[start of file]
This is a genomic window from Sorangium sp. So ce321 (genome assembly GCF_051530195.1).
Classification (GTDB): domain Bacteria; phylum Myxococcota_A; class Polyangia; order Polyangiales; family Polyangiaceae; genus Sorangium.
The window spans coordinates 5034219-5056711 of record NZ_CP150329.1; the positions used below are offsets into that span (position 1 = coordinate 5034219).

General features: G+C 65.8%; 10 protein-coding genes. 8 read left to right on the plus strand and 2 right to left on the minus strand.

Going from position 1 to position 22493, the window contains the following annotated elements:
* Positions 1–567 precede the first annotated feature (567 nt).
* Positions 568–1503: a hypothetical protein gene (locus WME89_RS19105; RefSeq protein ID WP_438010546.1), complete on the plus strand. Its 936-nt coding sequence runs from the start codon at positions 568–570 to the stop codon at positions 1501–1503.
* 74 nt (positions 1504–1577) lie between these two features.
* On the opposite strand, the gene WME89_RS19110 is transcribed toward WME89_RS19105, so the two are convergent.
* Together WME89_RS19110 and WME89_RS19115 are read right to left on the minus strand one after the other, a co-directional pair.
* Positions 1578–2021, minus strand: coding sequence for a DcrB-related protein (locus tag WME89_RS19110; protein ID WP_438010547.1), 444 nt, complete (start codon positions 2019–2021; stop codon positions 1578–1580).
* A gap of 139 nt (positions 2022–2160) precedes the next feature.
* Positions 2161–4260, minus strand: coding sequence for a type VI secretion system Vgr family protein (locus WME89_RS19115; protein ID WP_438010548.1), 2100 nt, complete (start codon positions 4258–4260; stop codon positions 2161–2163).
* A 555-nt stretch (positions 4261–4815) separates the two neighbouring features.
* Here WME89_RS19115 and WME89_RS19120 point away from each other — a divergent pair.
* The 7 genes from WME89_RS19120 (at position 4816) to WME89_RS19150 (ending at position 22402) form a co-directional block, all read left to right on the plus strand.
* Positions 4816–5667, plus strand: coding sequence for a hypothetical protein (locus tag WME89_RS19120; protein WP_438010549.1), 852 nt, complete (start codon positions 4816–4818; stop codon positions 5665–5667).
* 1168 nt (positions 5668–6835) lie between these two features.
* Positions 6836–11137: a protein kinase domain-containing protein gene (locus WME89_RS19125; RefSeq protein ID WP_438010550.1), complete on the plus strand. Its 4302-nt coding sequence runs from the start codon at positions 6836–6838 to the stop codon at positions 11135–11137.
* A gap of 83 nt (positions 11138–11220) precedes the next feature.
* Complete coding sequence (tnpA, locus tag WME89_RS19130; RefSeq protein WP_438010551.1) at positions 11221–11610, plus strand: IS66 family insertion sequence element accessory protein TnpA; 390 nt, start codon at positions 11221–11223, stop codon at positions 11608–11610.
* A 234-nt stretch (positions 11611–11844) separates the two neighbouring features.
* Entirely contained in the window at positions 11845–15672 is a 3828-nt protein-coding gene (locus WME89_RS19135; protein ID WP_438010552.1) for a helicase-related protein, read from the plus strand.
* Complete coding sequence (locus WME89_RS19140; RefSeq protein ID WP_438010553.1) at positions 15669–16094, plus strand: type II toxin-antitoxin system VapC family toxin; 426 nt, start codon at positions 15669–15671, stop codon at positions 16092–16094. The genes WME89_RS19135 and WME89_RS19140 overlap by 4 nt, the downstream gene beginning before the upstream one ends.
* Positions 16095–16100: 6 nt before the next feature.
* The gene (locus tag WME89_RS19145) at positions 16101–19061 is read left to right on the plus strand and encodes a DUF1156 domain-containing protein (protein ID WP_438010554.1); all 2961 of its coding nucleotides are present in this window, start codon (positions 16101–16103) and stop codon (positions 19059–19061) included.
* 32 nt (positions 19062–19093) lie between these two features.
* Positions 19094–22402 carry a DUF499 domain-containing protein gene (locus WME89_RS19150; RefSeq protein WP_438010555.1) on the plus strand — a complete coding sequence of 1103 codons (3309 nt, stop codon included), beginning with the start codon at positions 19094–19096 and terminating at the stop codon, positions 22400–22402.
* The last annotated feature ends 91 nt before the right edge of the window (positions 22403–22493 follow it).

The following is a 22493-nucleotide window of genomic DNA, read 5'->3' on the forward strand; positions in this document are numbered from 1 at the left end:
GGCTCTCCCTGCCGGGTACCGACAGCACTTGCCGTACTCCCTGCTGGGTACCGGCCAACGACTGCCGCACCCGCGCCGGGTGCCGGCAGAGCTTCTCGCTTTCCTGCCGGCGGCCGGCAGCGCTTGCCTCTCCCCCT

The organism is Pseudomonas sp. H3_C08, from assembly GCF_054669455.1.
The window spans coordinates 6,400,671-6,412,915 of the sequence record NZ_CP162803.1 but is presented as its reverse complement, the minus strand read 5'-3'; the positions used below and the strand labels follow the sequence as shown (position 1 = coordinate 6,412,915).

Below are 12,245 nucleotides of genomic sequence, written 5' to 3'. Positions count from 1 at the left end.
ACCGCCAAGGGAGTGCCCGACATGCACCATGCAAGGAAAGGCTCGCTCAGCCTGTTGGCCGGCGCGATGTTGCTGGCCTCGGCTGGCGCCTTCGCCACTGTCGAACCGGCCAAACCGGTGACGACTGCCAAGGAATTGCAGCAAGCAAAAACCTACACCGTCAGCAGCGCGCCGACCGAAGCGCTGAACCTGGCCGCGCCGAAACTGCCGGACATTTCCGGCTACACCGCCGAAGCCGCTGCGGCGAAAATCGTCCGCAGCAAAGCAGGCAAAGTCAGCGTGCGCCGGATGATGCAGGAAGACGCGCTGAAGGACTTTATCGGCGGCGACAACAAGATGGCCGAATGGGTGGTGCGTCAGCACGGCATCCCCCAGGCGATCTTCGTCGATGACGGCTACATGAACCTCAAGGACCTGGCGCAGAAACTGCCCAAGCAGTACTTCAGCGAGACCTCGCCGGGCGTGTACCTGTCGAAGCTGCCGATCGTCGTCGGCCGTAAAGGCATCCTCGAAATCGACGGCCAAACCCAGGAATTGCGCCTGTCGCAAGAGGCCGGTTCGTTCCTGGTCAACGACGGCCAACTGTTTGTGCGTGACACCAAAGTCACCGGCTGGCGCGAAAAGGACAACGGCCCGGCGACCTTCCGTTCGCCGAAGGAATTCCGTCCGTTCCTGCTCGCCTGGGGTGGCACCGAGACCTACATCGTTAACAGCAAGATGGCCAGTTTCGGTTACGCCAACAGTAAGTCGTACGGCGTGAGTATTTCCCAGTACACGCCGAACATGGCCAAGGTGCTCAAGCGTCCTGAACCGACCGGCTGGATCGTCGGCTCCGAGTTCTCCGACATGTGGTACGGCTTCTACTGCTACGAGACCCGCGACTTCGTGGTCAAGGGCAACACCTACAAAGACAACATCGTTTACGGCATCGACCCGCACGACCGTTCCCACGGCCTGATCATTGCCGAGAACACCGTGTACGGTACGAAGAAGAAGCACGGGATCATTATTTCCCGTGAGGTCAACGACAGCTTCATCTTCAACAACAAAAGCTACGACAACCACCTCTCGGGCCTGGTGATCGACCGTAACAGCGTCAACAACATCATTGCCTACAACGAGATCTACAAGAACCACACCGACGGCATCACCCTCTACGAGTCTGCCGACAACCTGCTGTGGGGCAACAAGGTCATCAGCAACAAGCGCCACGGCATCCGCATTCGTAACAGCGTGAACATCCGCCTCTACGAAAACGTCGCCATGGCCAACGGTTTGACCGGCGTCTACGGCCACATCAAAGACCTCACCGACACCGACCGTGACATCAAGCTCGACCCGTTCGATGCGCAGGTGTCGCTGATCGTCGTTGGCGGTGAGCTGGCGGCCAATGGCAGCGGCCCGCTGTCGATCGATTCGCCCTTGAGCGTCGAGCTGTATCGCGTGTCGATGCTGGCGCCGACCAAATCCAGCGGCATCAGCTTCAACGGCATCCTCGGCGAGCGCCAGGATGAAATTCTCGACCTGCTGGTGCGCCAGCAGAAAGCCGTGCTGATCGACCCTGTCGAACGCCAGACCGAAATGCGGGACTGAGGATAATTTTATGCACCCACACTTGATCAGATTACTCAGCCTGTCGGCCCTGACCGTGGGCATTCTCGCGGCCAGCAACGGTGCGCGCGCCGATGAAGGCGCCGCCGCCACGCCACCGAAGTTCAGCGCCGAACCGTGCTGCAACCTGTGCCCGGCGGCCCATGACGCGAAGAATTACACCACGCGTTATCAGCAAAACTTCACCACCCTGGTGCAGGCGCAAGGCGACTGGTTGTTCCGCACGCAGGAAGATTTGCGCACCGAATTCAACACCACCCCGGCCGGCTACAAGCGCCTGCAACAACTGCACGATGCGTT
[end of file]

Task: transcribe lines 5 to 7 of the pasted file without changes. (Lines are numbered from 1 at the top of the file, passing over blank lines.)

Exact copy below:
Going from position 1 to position 22493, the window contains the following annotated elements:
* Positions 1–567 precede the first annotated feature (567 nt).
* Positions 568–1503: a hypothetical protein gene (locus WME89_RS19105; RefSeq protein ID WP_438010546.1), complete on the plus strand. Its 936-nt coding sequence runs from the start codon at positions 568–570 to the stop codon at positions 1501–1503.